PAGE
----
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America's middle class is in trouble. Here's what that fact means for the world's largest economy — and the rest of planet earth.
 

India: Emigres send more cash home than foreign investors

Indians living abroad pumped $66.13 billion into the economy last year, compared with only $46.84 billion in foreign direct investment
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An employee counts Indian rupee notes at a bank in Mumbai on May 16, 2012. (INDRANIL MUKHERJEE/AFP/Getty Images)

Immigrants play vital roles at 4 out of 10 Silicon Valley start-ups, and a third of those immigrants are Indians. But the US isn't the only one to gain, according to India's Hindustan Times

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Chinese magazine asks: ‘What does middle class mean’?

'If there is a lack of a consensus about what rich and poor are, then can a "middle class" or "middle income" really exist?'
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Rush hour in Beijing. (Frederic J. Brown/AFP/Getty Images)

HONG KONG — Caixin, a well-regarded magazine that could be thought of as a sort of Chinese Bloomberg BusinessWeek, just published a commentary that goes to the heart of a question at the center of our upcoming series.

When you’re talking about Asia — places like China, India, and the Philippines, where American middle-class jobs have been moving — what does “middle class” really mean? Obviously, the local understanding of what's middle class in Manila is different from what it is in Shanghai, or Bangalore — let alone New York.

As Betty Ng, the author of the commentary, writes, “In some countries, being middle class might mean owning a house and a car. In others, it may just represent having a roof over your head and a toilet.”

To find out what different places believe to be the middle, Ng reports that Fidelity Asia-Pacific asked hundreds of people in 10 Asian cities what the boundaries were for being high or low income.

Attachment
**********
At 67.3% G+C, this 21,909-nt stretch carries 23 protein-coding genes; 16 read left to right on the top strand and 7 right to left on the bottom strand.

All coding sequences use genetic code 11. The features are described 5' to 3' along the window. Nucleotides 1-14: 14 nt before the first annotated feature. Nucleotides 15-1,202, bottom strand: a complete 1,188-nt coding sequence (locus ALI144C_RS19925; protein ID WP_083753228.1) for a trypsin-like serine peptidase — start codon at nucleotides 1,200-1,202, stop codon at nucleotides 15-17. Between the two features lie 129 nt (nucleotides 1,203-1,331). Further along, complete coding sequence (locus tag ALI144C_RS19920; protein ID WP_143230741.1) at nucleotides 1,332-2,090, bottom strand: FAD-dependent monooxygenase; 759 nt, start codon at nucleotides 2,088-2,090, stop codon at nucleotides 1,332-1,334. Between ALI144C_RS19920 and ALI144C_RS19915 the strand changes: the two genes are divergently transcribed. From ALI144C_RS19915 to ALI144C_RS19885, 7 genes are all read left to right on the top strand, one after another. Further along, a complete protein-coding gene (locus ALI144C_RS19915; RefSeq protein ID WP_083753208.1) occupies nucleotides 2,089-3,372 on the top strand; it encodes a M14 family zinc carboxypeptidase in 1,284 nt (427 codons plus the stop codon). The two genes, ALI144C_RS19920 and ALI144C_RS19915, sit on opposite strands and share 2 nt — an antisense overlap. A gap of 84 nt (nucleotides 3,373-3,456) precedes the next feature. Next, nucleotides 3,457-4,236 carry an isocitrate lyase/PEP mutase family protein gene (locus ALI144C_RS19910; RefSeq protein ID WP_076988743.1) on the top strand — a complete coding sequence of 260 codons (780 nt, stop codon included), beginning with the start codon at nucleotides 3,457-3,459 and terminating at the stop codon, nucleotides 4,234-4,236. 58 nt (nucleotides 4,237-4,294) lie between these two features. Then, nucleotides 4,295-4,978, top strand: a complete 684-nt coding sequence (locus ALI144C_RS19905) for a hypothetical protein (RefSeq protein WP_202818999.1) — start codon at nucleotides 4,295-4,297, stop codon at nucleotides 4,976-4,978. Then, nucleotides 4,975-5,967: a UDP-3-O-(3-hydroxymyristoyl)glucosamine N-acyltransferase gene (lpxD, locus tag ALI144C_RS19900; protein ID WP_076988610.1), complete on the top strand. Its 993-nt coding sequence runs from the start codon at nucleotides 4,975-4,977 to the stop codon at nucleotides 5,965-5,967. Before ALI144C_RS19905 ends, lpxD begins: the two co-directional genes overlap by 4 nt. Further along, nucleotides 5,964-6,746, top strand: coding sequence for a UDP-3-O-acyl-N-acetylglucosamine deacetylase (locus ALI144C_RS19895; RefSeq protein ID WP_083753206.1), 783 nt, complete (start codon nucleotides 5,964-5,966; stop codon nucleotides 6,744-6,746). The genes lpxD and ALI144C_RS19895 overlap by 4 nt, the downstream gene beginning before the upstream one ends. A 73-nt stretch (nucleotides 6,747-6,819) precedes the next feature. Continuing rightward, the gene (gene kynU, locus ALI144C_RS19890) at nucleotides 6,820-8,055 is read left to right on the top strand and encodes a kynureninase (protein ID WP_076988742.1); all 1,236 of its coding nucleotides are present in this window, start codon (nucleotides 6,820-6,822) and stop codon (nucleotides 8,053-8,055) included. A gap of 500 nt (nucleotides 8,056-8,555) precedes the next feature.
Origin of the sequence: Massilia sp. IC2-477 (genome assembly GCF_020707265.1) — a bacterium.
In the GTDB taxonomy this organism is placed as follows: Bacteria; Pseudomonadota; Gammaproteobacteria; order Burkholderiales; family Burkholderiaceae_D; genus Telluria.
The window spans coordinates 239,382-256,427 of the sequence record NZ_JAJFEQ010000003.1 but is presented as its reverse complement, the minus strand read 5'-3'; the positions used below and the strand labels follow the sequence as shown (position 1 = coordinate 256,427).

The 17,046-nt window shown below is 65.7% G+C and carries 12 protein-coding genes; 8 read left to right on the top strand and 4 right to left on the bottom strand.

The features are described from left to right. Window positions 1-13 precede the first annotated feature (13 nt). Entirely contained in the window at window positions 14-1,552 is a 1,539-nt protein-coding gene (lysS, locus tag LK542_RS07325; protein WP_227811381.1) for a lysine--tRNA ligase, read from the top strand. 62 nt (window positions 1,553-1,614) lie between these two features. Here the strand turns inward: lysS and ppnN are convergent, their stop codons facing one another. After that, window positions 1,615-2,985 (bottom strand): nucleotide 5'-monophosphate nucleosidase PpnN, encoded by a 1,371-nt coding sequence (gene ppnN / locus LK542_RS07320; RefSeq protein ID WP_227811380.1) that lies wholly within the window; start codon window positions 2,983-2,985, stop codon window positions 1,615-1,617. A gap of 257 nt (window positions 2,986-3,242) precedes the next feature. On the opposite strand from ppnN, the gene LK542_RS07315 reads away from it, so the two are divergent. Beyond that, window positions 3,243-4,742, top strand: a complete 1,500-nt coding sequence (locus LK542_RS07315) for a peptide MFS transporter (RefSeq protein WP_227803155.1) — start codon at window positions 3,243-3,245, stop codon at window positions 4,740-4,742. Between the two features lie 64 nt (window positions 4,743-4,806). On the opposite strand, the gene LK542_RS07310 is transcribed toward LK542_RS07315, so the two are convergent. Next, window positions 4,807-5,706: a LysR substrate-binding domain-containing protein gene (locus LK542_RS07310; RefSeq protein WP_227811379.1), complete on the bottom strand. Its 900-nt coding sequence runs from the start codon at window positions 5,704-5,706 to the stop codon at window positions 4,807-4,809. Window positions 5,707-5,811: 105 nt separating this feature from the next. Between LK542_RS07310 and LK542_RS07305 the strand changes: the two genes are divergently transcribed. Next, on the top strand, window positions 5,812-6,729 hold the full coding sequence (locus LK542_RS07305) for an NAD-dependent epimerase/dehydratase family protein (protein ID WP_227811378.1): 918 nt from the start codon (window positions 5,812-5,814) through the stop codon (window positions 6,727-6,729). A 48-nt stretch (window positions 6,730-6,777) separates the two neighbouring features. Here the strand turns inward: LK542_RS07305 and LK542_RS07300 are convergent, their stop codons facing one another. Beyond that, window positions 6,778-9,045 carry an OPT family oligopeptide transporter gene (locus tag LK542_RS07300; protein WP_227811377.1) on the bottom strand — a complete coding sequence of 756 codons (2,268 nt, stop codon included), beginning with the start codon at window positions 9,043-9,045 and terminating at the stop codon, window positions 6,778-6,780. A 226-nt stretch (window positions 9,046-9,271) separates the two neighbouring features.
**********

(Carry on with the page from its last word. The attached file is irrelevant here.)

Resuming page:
The answer? Confusion.

The results of the survey were a surprise. None of the cities can define clearly what low, middle or high income is. All the investigated cities lack a definition that a majority of people would agree with.

For instance, in Beijing and Shanghai, the most common definition for a "low-income household" is to have a monthly income of 5,000 to 7,499 yuan, however, this represents opinions of 33 percent of all respondents. The answer that comes second, with 25 percent, is 2,500 to 4,999 yuan for a monthly household income. ...

If there is a lack of a consensus about what rich and poor are, then can a "middle class" or "middle income" really exist? Or do Asians somehow live in a classless society? These questions are worth thinking about.

According to our survey, people usually define levels of income in relation to their own household income. The more one household earns, the higher their definition of what a high income is.

Even in the US, it’s hard to get people to agree on exactly what “middle class” means, and where it begins or ends. The canonical example is $250,000 households in ultra-expensive New York City that feel firmly middle-class, while ranking in the top tier of income.

However you define the middle class, one thing everyone in America can agree on is it’s shrinking. 

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India: Gutting of India's cotton farmers

New US film blames Monsanto for rash of Indian farmer suicides
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Workers are pictured at a cotton factory on April 9, 2008 near the town of Yavatmal in the Vidarbha region of Maharashtra state, India. (Uriel Sinai/Getty Images)

The third film of San Francisco film-maker Micha X Peled's globalization trilogy blames US agribusiness giant Monsanto for a wave of farmer suicides that has claimed tens of thousands of lives across India's cotton belt.

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India: Want a job? Issue an immigrant visa.

Indian immigrants play key roles in Silicon Valley start-ups, says new study
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Immigrants are sworn in as citizens during a ceremony May 21, 2007 at George Washington?s Mount Vernon Estate and Gardens in Mount Vernon, Virginia. (Alex Wong/Getty Images)